- Introduction: A Week Of Rest And Relaxation In Cabo
- Review: Hyatt Ziva Los Cabos Ocean View Double Room
- Review: Zen Spa, Pools And Other Activities At Hyatt Ziva Los Cabos
- Review: Hyatt Ziva Los Cabos Restaurants And Bars
- Review: Final Thoughts On The Hyatt Ziva Los Cabos
- Review: VIP Lounge Los Cabos Airport
Our family was looking for a relaxing week on the beach and that’s exactly what we got at the Hyatt Ziva Los Cabos. We really enjoyed our stay and plan to return. There are some areas where they have room for improvement, which I’ll highlight as well.
This will be broken up similar to the typical trip reports here at OMAAT. I know that’s a little different since this is all on one property. After spending a week at an all-inclusive resort there is just too much information to handle this any other way.
I’ve already covered the process that led us to book this trip to Cabo and the various iterations of our itinerary it took to get all four of us booked on the same flights.
The four of us paid a total of 60,000 Avios and $340 in taxes & fees for our non-stop roundtrip flights from Phoenix. That’s certainly more than the $5.60 per ticket I’m used to paying on domestic Avios bookings. But it still beats the $500+ price per ticket that American charges for the non-stop flights between PHX and SJD.
At the airport in Phoenix, I learned Cabo is in a not-so-sweet spot for checked bags on American. The free checked bag benefit for the Aviator and Citi AAdvantage Platinum Select cards (my wife and I have multiples of both) is limited to domestic flights. And unlike many other international destinations, American does not include a free checked bag to most of Mexico – Cabo included.
So, I wound up paying $50 each direction for our two checked bags. The good news is my $250 airline credit from the Citi Prestige card is more than enough to cover the fees. The bad news is American broke one of my bags and I’m still waiting on a response from their baggage team about it. I’ll let you all know how that works out in a future post.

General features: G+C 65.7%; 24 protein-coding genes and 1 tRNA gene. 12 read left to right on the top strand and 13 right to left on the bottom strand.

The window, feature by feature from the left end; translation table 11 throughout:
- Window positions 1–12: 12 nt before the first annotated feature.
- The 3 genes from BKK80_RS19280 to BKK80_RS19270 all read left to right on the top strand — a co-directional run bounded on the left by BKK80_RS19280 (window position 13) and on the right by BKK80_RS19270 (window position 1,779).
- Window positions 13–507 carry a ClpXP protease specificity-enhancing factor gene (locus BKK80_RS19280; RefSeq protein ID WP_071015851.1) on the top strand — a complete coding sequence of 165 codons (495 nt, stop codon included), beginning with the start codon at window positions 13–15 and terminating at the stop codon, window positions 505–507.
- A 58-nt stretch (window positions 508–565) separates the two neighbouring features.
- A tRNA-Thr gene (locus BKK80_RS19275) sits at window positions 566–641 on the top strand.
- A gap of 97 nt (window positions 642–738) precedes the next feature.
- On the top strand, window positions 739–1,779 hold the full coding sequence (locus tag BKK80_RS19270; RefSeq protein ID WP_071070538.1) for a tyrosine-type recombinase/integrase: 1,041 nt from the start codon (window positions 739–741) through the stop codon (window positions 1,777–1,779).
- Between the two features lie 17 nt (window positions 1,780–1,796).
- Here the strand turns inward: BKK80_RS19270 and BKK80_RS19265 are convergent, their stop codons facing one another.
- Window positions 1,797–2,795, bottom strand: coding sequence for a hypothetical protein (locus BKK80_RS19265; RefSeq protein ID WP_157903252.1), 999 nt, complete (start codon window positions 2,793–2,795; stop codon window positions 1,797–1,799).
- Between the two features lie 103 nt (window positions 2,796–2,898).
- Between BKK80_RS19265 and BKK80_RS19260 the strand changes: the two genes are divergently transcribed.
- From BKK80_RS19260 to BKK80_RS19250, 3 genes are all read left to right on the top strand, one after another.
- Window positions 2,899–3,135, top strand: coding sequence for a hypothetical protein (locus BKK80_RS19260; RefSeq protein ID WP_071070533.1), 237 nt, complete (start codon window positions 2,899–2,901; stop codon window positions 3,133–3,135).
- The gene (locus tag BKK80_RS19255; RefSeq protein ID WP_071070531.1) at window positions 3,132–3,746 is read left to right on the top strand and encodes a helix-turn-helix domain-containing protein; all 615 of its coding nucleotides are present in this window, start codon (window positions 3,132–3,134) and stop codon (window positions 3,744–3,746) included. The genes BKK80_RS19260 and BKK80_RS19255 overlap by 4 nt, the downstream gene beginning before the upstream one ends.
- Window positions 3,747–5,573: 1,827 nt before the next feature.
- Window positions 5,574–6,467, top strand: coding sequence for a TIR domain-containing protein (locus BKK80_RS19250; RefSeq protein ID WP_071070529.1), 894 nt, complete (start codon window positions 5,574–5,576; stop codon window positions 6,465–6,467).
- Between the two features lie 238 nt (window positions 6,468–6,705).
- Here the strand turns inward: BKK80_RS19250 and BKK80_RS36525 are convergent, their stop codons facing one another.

Our transfers to and from SJD were booked through the hotel and contracted to TransCabo. We completely overpaid for a private car because I wanted to be sure we could get a booster seat for my four year-old and a car seat for my (almost) three year-old. The total cost for the two 20-minute rides was roughly $140.
The very frustrating part was TransCabo did not provide a booster or a car seat for either one of our rides. I knew Mexican car seat culture is totally different than here in the states. But, I thought double-checking with the resort when we booked and again shortly before our trip would guarantee we had the seats. I was wrong. Next time we’ll deal with the hassle of bringing our own seats from home.
Our seven nights at the Ziva were booked using a combination of free nights from the Hyatt Credit Card and Hyatt points. My wife and I both used two free nights from the card’s sign-up bonus for four of the seven nights. Compared to points, this is a particularly good use of the Hyatt Card’s free nights because it covers up to four people in a room, which could cost as many as 40,000 points per night depending on how old everyone is.
The final three nights were paid with points. This Ziva charges 20,000 points per night for two people. Children three and older increase the cost another 10,000 points per night. So our 4 year-old brought the price up to 30,000 points per night. I have some additional thoughts on this points pricing structure but will get to them later because they require more context about our experience on the property to fully appreciate.
While I won’t have any cute elephant pictures, I hope you all enjoy the report. Please let me know if you have any questions along the way. I’ll do my best to answer them in the comments.